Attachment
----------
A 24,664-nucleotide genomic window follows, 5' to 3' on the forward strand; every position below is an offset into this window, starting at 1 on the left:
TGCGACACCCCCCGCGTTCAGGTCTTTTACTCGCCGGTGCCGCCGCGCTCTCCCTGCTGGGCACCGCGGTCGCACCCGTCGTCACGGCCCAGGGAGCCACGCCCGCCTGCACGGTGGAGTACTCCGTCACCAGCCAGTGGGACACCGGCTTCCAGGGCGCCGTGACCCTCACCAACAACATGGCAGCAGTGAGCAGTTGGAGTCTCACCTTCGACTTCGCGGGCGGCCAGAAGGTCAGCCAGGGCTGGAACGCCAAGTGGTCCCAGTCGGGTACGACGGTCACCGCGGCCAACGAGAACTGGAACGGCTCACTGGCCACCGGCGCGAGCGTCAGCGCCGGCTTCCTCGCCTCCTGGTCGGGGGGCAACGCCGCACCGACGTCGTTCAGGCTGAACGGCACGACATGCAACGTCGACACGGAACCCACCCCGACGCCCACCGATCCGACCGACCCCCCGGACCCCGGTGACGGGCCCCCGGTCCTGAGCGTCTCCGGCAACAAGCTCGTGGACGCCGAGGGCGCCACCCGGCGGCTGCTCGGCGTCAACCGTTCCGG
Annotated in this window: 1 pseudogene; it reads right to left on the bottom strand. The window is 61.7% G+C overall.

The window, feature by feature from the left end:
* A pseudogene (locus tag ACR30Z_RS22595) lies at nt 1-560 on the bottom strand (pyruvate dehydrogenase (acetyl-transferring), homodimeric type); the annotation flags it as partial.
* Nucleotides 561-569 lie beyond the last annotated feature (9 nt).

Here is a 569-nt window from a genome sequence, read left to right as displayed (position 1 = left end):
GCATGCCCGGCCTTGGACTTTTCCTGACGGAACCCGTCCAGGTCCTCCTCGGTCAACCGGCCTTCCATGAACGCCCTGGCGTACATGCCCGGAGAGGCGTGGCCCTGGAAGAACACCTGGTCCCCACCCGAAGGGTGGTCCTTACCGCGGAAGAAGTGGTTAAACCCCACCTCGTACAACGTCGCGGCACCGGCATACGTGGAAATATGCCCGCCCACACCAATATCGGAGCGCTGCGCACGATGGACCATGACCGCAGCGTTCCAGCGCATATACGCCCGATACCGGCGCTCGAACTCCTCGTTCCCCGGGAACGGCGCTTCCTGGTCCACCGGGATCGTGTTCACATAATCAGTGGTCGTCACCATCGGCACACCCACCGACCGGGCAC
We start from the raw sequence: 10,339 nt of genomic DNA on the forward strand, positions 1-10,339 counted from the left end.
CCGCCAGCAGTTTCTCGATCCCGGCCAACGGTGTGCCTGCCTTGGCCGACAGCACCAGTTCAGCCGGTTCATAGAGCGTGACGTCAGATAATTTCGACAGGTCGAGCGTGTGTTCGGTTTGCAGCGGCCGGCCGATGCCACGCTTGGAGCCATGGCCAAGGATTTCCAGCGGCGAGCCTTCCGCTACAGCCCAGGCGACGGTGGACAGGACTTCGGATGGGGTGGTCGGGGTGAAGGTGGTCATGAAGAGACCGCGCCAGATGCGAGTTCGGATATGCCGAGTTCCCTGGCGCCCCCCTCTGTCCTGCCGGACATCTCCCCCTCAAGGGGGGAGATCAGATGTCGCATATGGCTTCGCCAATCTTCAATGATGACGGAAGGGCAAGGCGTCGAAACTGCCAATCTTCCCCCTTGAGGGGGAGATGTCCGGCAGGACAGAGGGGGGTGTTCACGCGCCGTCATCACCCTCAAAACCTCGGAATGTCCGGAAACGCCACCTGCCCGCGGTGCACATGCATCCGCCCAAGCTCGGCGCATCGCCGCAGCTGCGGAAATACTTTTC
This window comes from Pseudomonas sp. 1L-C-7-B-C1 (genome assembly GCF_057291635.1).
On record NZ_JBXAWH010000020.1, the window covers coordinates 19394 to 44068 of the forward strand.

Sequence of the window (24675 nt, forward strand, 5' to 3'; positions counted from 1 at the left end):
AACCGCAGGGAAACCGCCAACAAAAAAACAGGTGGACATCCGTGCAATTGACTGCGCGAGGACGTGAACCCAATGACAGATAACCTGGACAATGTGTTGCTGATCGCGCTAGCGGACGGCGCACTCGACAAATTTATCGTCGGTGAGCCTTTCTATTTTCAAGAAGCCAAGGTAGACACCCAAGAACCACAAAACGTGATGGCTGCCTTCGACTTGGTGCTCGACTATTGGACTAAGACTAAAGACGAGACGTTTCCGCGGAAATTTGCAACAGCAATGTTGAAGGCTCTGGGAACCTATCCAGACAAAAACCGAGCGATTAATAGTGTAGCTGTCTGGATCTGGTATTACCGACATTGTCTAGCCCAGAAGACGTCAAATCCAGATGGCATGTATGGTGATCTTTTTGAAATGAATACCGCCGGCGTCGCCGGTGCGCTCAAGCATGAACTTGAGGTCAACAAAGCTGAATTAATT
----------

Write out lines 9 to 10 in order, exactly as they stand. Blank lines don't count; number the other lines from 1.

We start from the raw sequence: 10,339 nt of genomic DNA on the forward strand, positions 1-10,339 counted from the left end.
CCGCCAGCAGTTTCTCGATCCCGGCCAACGGTGTGCCTGCCTTGGCCGACAGCACCAGTTCAGCCGGTTCATAGAGCGTGACGTCAGATAATTTCGACAGGTCGAGCGTGTGTTCGGTTTGCAGCGGCCGGCCGATGCCACGCTTGGAGCCATGGCCAAGGATTTCCAGCGGCGAGCCTTCCGCTACAGCCCAGGCGACGGTGGACAGGACTTCGGATGGGGTGGTCGGGGTGAAGGTGGTCATGAAGAGACCGCGCCAGATGCGAGTTCGGATATGCCGAGTTCCCTGGCGCCCCCCTCTGTCCTGCCGGACATCTCCCCCTCAAGGGGGGAGATCAGATGTCGCATATGGCTTCGCCAATCTTCAATGATGACGGAAGGGCAAGGCGTCGAAACTGCCAATCTTCCCCCTTGAGGGGGAGATGTCCGGCAGGACAGAGGGGGGTGTTCACGCGCCGTCATCACCCTCAAAACCTCGGAATGTCCGGAAACGCCACCTGCCCGCGGTGCACATGCATCCGCCCAAGCTCGGCGCATCGCCGCAGCTGCGGAAATACTTTTC